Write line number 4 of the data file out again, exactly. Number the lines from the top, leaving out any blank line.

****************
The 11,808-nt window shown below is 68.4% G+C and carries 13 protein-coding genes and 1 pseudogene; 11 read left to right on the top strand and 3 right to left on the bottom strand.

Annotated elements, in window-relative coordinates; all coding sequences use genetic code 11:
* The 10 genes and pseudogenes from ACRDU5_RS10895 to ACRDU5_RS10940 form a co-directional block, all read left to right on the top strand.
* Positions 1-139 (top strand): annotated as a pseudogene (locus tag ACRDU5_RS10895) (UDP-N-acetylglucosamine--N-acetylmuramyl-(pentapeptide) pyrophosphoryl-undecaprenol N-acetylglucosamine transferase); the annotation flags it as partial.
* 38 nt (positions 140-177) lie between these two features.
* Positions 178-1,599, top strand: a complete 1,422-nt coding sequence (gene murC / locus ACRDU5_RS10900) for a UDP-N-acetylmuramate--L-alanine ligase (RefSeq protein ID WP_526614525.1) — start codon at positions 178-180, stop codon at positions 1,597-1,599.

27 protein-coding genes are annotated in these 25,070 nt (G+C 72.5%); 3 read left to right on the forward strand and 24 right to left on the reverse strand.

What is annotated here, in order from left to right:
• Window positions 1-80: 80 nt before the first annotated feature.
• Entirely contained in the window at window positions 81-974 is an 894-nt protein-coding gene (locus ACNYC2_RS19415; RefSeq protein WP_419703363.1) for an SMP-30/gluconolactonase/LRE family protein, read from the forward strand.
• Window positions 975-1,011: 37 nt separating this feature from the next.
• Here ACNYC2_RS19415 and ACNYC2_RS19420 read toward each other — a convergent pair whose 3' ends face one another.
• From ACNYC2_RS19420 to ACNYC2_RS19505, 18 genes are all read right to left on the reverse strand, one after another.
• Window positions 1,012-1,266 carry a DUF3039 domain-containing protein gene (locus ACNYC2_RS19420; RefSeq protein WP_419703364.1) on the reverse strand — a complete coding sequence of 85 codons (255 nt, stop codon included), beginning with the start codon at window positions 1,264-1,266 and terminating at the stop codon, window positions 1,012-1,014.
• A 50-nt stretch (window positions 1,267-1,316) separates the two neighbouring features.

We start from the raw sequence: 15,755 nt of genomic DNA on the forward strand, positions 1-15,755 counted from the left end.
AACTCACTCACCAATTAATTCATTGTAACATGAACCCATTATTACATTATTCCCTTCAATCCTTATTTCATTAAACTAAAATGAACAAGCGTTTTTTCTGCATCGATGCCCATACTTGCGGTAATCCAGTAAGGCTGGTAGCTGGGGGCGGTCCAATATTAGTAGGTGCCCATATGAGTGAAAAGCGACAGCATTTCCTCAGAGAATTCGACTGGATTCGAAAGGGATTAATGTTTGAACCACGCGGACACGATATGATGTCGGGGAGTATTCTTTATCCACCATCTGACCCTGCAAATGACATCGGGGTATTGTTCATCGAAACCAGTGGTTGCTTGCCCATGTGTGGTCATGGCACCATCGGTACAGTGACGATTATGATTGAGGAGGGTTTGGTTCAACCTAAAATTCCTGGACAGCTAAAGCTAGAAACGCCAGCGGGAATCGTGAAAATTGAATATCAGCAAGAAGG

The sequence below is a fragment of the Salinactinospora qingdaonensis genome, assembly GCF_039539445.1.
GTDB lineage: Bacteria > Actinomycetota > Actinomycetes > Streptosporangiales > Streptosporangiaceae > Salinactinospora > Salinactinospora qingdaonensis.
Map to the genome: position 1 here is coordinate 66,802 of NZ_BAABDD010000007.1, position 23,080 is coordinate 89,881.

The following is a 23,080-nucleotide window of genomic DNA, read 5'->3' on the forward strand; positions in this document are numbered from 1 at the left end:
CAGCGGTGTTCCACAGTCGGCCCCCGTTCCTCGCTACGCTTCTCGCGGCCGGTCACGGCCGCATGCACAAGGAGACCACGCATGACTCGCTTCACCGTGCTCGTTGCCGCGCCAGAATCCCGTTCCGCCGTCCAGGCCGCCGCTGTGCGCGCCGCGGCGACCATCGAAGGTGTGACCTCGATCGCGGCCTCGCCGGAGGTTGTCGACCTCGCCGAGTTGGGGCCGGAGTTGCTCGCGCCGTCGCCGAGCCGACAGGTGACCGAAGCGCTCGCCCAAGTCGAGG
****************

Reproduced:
* Positions 1-139 (top strand): annotated as a pseudogene (locus tag ACRDU5_RS10895) (UDP-N-acetylglucosamine--N-acetylmuramyl-(pentapeptide) pyrophosphoryl-undecaprenol N-acetylglucosamine transferase); the annotation flags it as partial.